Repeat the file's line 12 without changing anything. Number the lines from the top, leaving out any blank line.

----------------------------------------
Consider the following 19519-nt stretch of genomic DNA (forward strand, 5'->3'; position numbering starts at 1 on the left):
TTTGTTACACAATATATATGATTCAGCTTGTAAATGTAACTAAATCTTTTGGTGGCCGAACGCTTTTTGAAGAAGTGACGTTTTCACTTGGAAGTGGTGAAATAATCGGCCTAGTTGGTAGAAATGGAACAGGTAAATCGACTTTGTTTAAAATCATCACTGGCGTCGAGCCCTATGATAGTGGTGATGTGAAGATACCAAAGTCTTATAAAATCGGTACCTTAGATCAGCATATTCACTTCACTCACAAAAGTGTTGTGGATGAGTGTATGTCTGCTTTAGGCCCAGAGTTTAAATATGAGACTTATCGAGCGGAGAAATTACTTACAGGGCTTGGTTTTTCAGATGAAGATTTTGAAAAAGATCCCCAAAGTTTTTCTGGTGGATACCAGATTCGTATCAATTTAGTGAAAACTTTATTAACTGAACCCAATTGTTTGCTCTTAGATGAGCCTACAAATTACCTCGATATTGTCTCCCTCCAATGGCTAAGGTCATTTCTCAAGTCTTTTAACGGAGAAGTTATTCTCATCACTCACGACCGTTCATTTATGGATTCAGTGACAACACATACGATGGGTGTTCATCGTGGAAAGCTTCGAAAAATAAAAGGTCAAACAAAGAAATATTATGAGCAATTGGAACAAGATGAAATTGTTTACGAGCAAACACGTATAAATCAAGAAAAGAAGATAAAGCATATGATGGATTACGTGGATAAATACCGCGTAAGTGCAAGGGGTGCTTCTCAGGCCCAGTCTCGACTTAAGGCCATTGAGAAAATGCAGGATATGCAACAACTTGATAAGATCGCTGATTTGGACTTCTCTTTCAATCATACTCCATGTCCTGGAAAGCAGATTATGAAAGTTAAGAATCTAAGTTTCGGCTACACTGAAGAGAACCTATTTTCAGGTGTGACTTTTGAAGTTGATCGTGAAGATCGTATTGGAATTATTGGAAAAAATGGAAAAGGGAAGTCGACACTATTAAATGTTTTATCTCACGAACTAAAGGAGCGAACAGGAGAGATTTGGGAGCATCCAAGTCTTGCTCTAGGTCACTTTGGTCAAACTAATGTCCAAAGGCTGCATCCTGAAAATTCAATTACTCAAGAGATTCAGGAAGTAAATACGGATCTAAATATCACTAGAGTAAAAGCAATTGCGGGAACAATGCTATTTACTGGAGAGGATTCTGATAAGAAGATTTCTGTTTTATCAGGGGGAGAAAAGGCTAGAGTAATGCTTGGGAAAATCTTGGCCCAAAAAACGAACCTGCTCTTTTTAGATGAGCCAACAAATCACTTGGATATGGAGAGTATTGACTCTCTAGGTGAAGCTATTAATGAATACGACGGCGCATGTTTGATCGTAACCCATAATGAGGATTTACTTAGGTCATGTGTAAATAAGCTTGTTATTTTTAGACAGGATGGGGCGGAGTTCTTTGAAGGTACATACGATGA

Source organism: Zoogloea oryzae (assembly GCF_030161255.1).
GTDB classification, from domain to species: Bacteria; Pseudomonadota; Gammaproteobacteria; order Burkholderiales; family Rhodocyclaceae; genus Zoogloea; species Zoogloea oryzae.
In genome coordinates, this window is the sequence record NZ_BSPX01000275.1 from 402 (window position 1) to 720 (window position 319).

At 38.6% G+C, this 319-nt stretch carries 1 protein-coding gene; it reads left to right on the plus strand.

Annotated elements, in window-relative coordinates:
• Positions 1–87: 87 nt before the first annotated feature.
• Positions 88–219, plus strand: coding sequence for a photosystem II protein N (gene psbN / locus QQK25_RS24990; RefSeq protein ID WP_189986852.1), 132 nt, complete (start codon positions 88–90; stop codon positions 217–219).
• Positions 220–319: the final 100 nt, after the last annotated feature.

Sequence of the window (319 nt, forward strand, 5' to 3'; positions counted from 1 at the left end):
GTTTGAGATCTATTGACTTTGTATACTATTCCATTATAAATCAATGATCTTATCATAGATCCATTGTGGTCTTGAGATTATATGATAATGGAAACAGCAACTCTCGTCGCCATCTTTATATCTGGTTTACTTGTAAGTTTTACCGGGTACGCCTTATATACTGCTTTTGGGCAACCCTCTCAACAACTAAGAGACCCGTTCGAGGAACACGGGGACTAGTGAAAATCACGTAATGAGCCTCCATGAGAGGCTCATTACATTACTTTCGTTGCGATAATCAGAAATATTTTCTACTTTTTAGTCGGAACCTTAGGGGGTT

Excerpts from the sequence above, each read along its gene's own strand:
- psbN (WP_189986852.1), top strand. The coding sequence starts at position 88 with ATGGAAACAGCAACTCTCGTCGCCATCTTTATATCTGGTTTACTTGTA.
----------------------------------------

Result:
GTTTGAGATCTATTGACTTTGTATACTATTCCATTATAAATCAATGATCTTATCATAGATCCATTGTGGTCTTGAGATTATATGATAATGGAAACAGCAACTCTCGTCGCCATCTTTATATCTGGTTTACTTGTAAGTTTTACCGGGTACGCCTTATATACTGCTTTTGGGCAACCCTCTCAACAACTAAGAGACCCGTTCGAGGAACACGGGGACTAGTGAAAATCACGTAATGAGCCTCCATGAGAGGCTCATTACATTACTTTCGTTGCGATAATCAGAAATATTTTCTACTTTTTAGTCGGAACCTTAGGGGGTT